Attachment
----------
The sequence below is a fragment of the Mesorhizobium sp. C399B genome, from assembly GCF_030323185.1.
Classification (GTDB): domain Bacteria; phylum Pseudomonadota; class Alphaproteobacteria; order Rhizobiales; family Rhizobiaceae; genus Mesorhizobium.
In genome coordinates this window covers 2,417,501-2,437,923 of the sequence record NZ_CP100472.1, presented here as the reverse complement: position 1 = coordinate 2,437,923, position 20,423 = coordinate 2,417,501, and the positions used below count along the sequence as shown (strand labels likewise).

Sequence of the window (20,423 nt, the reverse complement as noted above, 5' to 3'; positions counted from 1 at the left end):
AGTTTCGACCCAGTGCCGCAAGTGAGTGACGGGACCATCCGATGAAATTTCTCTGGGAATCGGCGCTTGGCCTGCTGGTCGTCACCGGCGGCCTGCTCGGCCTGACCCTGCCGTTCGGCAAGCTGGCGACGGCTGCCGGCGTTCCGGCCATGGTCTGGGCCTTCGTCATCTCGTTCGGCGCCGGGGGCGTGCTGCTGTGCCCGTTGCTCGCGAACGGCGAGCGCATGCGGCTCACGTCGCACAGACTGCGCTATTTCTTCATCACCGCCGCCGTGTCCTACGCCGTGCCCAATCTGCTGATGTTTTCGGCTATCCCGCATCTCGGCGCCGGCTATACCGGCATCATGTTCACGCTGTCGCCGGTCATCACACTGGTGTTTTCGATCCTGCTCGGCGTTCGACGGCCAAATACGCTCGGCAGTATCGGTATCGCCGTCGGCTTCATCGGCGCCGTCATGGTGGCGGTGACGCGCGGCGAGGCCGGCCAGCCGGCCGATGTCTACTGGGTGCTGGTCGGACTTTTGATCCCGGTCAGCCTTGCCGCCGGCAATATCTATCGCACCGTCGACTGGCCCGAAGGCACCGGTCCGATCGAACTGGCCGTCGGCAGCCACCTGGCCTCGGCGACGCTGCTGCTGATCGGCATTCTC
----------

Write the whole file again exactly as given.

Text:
The sequence below is a fragment of the Mesorhizobium sp. C399B genome, from assembly GCF_030323185.1.
Classification (GTDB): domain Bacteria; phylum Pseudomonadota; class Alphaproteobacteria; order Rhizobiales; family Rhizobiaceae; genus Mesorhizobium.
In genome coordinates this window covers 2,417,501-2,437,923 of the sequence record NZ_CP100472.1, presented here as the reverse complement: position 1 = coordinate 2,437,923, position 20,423 = coordinate 2,417,501, and the positions used below count along the sequence as shown (strand labels likewise).

Sequence of the window (20,423 nt, the reverse complement as noted above, 5' to 3'; positions counted from 1 at the left end):
AGTTTCGACCCAGTGCCGCAAGTGAGTGACGGGACCATCCGATGAAATTTCTCTGGGAATCGGCGCTTGGCCTGCTGGTCGTCACCGGCGGCCTGCTCGGCCTGACCCTGCCGTTCGGCAAGCTGGCGACGGCTGCCGGCGTTCCGGCCATGGTCTGGGCCTTCGTCATCTCGTTCGGCGCCGGGGGCGTGCTGCTGTGCCCGTTGCTCGCGAACGGCGAGCGCATGCGGCTCACGTCGCACAGACTGCGCTATTTCTTCATCACCGCCGCCGTGTCCTACGCCGTGCCCAATCTGCTGATGTTTTCGGCTATCCCGCATCTCGGCGCCGGCTATACCGGCATCATGTTCACGCTGTCGCCGGTCATCACACTGGTGTTTTCGATCCTGCTCGGCGTTCGACGGCCAAATACGCTCGGCAGTATCGGTATCGCCGTCGGCTTCATCGGCGCCGTCATGGTGGCGGTGACGCGCGGCGAGGCCGGCCAGCCGGCCGATGTCTACTGGGTGCTGGTCGGACTTTTGATCCCGGTCAGCCTTGCCGCCGGCAATATCTATCGCACCGTCGACTGGCCCGAAGGCACCGGTCCGATCGAACTGGCCGTCGGCAGCCACCTGGCCTCGGCGACGCTGCTGCTGATCGGCATTCTC